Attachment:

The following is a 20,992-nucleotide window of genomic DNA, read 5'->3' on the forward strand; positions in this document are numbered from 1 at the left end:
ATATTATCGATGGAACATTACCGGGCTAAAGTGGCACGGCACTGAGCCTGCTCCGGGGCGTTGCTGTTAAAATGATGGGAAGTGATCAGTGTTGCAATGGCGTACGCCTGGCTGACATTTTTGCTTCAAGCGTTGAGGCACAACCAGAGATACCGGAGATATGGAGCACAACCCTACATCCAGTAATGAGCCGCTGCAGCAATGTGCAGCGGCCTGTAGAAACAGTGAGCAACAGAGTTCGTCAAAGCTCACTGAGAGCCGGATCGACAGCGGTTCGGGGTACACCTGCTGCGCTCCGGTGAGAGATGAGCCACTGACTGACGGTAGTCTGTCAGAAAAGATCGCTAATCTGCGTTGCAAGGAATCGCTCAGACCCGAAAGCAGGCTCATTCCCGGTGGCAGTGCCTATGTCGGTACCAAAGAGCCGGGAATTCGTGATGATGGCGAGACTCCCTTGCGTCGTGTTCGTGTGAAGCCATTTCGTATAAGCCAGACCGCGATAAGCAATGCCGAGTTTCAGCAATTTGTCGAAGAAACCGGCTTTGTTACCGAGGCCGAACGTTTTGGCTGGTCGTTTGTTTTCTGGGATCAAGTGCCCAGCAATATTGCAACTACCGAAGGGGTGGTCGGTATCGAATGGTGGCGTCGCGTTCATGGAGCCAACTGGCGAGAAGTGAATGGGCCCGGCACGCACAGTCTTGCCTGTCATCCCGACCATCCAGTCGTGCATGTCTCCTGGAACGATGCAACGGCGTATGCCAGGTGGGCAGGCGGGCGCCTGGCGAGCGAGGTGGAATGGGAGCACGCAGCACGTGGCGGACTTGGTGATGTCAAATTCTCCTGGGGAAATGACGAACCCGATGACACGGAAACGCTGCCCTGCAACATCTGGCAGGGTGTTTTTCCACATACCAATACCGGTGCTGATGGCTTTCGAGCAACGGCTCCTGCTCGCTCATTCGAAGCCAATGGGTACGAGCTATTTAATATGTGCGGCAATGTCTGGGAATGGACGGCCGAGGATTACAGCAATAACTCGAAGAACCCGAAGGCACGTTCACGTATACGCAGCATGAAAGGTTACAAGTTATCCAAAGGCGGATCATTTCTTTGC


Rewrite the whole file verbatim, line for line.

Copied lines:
The following is a 20,992-nucleotide window of genomic DNA, read 5'->3' on the forward strand; positions in this document are numbered from 1 at the left end:
ATATTATCGATGGAACATTACCGGGCTAAAGTGGCACGGCACTGAGCCTGCTCCGGGGCGTTGCTGTTAAAATGATGGGAAGTGATCAGTGTTGCAATGGCGTACGCCTGGCTGACATTTTTGCTTCAAGCGTTGAGGCACAACCAGAGATACCGGAGATATGGAGCACAACCCTACATCCAGTAATGAGCCGCTGCAGCAATGTGCAGCGGCCTGTAGAAACAGTGAGCAACAGAGTTCGTCAAAGCTCACTGAGAGCCGGATCGACAGCGGTTCGGGGTACACCTGCTGCGCTCCGGTGAGAGATGAGCCACTGACTGACGGTAGTCTGTCAGAAAAGATCGCTAATCTGCGTTGCAAGGAATCGCTCAGACCCGAAAGCAGGCTCATTCCCGGTGGCAGTGCCTATGTCGGTACCAAAGAGCCGGGAATTCGTGATGATGGCGAGACTCCCTTGCGTCGTGTTCGTGTGAAGCCATTTCGTATAAGCCAGACCGCGATAAGCAATGCCGAGTTTCAGCAATTTGTCGAAGAAACCGGCTTTGTTACCGAGGCCGAACGTTTTGGCTGGTCGTTTGTTTTCTGGGATCAAGTGCCCAGCAATATTGCAACTACCGAAGGGGTGGTCGGTATCGAATGGTGGCGTCGCGTTCATGGAGCCAACTGGCGAGAAGTGAATGGGCCCGGCACGCACAGTCTTGCCTGTCATCCCGACCATCCAGTCGTGCATGTCTCCTGGAACGATGCAACGGCGTATGCCAGGTGGGCAGGCGGGCGCCTGGCGAGCGAGGTGGAATGGGAGCACGCAGCACGTGGCGGACTTGGTGATGTCAAATTCTCCTGGGGAAATGACGAACCCGATGACACGGAAACGCTGCCCTGCAACATCTGGCAGGGTGTTTTTCCACATACCAATACCGGTGCTGATGGCTTTCGAGCAACGGCTCCTGCTCGCTCATTCGAAGCCAATGGGTACGAGCTATTTAATATGTGCGGCAATGTCTGGGAATGGACGGCCGAGGATTACAGCAATAACTCGAAGAACCCGAAGGCACGTTCACGTATACGCAGCATGAAAGGTTACAAGTTATCCAAAGGCGGATCATTTCTTTGC